I purposely got up too early to complete my tax worksheet before I meet with my new grown-up CPA, only to realize that I can’t complete most of it because I don’t know how, which is why I’m going to a CPA for the first time anyhow. So, now with time to kill before I have to leave I’m watching old reruns of “I Love Lucy” because I love Lucy; I always have because my mother loves Lucy so now I love Lucy. And, I feel like a little kid again because I always used to get up too early and watch TV by myself picking the chocolate chips out of Chewy granola bars waiting for my parents to wake up, but I’m by myself today drinking coffee with too much creamer; and it’s just me and the cat and the cat is awake. I’m scared of owing thousands of dollars to the government this year but I already texted my best friend inviting her to go shopping in the event that I don’t. But, I’m already second guessing that decision even though all I can think about is a new pair of boots because I suddenly hate all the boots that I own and I’ve had a pretty shitty last month and don’t I deserve something pretty? But I’m almost 29 years old, and I should be more careful with money and, maybe not just more careful, but calculated and aggressive with saving because nice houses don’t just grow on trees. But boots, I really want boots. And my friend told me she decided to go to Coachella and now I think I’d like to go as well, but do I really or am I just experiencing pre-FOMO FOMO? It’s hard to tell, and I don’t say that with my tongue in my cheek; it’s honestly very hard to separate what I want, what I think I want, and what I think I should want based on everyone else’s curated life on Instagram. I try to remind myself that nothing is ever as fun as it seems, except this one birthday party in a downtown warehouse last year that I decided I was too tired to go to. And I’m probably the only who still thinks about it, even though I wasn’t there. But back to Coachella; sure I’d like to go but it’s hundreds of dollars, but what’s hundreds of dollars? And aren’t I only young once? But, at what age do you stop telling yourself that? When do I stop being young? Let’s just see how the meeting goes. Maybe I’ll even get a refund, and wouldn’t that be something?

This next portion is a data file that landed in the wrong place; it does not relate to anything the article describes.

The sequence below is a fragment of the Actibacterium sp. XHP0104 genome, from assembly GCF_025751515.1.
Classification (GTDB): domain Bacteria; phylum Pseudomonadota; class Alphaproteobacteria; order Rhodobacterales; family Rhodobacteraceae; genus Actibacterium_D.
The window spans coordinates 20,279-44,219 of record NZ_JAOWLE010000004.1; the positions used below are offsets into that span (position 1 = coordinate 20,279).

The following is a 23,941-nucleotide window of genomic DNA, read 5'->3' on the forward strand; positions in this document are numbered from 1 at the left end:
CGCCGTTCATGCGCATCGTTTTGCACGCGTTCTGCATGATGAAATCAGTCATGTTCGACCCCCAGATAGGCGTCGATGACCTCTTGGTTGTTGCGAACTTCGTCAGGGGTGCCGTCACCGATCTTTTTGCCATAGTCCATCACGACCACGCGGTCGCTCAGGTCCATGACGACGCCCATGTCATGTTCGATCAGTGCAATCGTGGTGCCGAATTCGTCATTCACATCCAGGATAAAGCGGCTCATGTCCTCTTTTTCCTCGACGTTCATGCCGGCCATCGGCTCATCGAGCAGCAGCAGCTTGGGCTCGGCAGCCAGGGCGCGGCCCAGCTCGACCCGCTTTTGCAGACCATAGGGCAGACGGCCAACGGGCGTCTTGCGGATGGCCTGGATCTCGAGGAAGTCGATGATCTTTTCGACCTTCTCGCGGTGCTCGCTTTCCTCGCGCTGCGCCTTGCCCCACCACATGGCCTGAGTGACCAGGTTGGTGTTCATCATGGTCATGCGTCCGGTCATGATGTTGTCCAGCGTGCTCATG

Quick, someone gimme a book deal. No I haven’t written a goddamn piece of anything, but I took a decent pensive selfie in soft light that’s just perfect for a book jacket, ya know? I’m looking at you @randomhouse

Oof, #parenting. 24/7 job, amirite?

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When I was eight years old, my family had a garage sale. In preparation, my mother wanted me to go through my old toys. As I ran my dumb little hands over the glossy board game boxes, I noticed that quite a few of them specified target age groups. 3+, 7 & Under. It was then that I banished any game that was for any person under eight years old, all the baby games. I wasn’t a baby anymore.

I’m remembering this memory now because a similar feeling crept upon me recently while trying on various cuts of skinny jeans at Urban Outfitters. Cigarette. Mid-rise. High-rise. Ankle. I just knew I needed some new jeans, and didn’t feel like paying over a hundred bucks for them like I had recently.

So I came back here to Urban, my safe place.

There used to be nary a weekend that didn’t involve a quick stop to peruse the sale rack, just to check. You never knew when they would spring a half off sale sale on you, where ugly t-shirts were just too damn cheap not to buy. Poorly knitted sweaters. I wanted them all. Ill-fitting crop top dress shirts, I’d find a way to make them work.

Right after my last break up, my best friend and I went to our local Urban and she helped me blow $500 worth of emotional baggage on new clothes. I needed a new look, and I didn’t care if I had to pay full price. I NEEDED tank tops and skirts for Coachella.

Oh, but shopping off the sale rack for a non-occasion was always a dream. “I’ll wait until you go on sale,” I’d whisper to a chunky cardigan, or a sheer blouse. I loved Urban Outfitters.